But at the “end of the day,” the board ultimately decided that all students would be enrolled in remote learning to start the year.

Remote learning, or learning from home, presents its own set of challenges —namely, the question of if it’s the best way for students to learn. Board members like Carter and Udin continuously stressed that they believed in-school instruction, led by the teachers with the students, is the best way for students to learn. But when it comes to COVID-19, they felt it wasn’t worth the risk of putting the kids’ health in jeopardy.

Gallagher said that as a teacher in the school system for 27 years, there was no way there could be proper social distancing guidance followed. It wouldn’t be anyone’s fault—it’s just that with the confluence of teachers, staff, and an active student base, there’s no way to say that COVID-19 wouldn’t have been able to infect those at the schools. Rather than opening the schools and then closing them again, Gallagher said, it’s best to just keep them closed for now.


Gallagher also said that while “I understand, as a parent, it puts people in difficulty” due to parents having to go to work and not having adequate home childcare, he still couldn’t vote for in-school instruction. “We have to look out for the benefit of the people. We have people’s health in our hands.”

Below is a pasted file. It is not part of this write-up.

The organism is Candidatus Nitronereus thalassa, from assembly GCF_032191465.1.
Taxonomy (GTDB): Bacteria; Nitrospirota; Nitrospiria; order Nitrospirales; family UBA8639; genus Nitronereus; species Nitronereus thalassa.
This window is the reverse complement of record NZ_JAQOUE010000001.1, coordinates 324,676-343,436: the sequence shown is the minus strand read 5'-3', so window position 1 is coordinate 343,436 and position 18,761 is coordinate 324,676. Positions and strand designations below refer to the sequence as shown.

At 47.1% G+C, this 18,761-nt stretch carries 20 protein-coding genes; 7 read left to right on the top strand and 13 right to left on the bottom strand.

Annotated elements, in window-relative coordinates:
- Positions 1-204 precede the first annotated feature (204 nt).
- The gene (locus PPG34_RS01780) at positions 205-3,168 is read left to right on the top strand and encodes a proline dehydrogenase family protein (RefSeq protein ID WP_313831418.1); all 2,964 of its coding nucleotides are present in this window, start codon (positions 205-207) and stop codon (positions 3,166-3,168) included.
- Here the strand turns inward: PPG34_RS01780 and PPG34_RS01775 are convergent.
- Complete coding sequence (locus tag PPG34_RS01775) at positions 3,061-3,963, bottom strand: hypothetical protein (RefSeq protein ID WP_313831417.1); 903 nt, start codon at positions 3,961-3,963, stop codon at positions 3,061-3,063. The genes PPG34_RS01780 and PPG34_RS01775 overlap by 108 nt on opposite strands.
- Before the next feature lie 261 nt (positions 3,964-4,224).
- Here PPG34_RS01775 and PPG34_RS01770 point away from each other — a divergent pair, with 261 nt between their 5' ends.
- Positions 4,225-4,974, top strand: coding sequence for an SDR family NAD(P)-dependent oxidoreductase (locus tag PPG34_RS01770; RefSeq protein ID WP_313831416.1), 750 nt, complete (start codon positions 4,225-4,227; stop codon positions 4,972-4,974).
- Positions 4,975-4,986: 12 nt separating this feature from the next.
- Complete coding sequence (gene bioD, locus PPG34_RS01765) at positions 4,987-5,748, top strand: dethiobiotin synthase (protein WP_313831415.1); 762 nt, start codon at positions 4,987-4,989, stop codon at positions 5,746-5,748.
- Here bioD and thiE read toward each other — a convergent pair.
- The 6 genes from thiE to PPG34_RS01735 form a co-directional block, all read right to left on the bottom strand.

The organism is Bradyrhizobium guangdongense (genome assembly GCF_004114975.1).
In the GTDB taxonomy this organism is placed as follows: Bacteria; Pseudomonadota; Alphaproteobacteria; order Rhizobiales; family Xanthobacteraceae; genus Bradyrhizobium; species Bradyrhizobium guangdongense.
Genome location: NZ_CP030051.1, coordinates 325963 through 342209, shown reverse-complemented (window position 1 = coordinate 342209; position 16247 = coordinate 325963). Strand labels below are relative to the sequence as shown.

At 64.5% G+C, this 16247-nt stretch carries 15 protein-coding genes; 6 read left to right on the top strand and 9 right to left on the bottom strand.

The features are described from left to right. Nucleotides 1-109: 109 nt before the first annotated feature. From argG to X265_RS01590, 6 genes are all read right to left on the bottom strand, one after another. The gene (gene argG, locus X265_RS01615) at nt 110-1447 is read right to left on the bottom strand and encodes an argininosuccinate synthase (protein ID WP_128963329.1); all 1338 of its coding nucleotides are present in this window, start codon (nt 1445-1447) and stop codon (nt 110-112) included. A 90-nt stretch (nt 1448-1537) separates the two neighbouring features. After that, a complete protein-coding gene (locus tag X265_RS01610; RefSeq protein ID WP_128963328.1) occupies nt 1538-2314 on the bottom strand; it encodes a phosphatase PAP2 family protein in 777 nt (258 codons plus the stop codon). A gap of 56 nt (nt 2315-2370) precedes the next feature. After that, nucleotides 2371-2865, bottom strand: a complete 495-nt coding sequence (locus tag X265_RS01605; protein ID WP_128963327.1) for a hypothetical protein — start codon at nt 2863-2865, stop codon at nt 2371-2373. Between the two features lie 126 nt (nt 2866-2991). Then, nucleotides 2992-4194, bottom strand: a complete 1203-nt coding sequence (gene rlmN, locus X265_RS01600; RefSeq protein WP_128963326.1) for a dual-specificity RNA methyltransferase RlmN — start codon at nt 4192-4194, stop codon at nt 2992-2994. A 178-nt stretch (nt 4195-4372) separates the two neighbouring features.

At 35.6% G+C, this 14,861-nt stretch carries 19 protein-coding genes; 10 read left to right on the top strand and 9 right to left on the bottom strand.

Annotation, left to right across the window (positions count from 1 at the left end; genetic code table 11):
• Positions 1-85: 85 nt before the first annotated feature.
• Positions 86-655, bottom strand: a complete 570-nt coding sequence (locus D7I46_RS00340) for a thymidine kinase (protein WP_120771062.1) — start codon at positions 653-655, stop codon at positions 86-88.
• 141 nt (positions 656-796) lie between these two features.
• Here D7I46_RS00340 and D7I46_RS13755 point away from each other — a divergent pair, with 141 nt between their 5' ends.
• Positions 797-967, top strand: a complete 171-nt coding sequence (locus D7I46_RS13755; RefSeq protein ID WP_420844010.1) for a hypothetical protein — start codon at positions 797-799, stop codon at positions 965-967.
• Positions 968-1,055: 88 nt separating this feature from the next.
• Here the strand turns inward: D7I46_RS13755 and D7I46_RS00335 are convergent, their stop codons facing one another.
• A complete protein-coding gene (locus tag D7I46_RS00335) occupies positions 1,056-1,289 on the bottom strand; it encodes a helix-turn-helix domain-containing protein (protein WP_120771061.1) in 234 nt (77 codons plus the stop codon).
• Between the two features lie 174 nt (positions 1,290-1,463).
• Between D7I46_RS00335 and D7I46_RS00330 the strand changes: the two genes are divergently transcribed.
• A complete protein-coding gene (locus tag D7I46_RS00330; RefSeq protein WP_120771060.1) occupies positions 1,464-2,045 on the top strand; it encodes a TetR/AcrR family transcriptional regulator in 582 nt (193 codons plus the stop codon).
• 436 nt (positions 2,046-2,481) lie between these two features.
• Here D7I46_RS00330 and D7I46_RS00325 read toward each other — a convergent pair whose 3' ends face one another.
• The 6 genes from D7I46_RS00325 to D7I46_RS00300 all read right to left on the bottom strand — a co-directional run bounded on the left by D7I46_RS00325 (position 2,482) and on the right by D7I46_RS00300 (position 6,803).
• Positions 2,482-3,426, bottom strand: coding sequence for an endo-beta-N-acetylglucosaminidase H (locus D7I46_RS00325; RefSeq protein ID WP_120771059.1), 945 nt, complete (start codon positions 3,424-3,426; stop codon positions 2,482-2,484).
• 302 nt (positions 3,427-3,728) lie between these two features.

Udin said that “we must hope for the best, but plan for the worst,” then said that students may not be back in school until 2021, if the coronavirus pandemic continues to spread in Allegheny County. He continued to hammer to the administration that they must do all they can to keep students learning while away from the schools.

Harbin said that she didn’t believe the board would still be having online meetings in late July, four months after the coronavirus pandemic arrived. Thus, how could board members even think about putting students back into classrooms. She had hinted back on July 22 when Carter introduced the resolution that she would vote “yes,” to keep kids out of the schools, as did a few other board members.


Edwards and Falls did not commit to voting in favor of the resolution when it was introduced on July 22, but after careful consideration, on July 31, their vote became a “yes.”

So, come Aug. 31 and the weeks thereafter, there will be sights unseen—you won’t see the more-than 1,400 students filing out of Allderdice High School after a six-hour school day. You won’t see the school buses dropping off the little ones in Garfield, Beltzhoover or Manchester. You won’t see fans in the stands at high school football games, according to a release last week from the Pennsylvania Interscholastic Athletic Association.

Parents, grandparents and guardians, the first day of school is only a few weeks away. It just will be a first day of school unlike any other.

SYLVIA WILSON, the board president, said it was a tough decision for the board, but a decision that had to be made.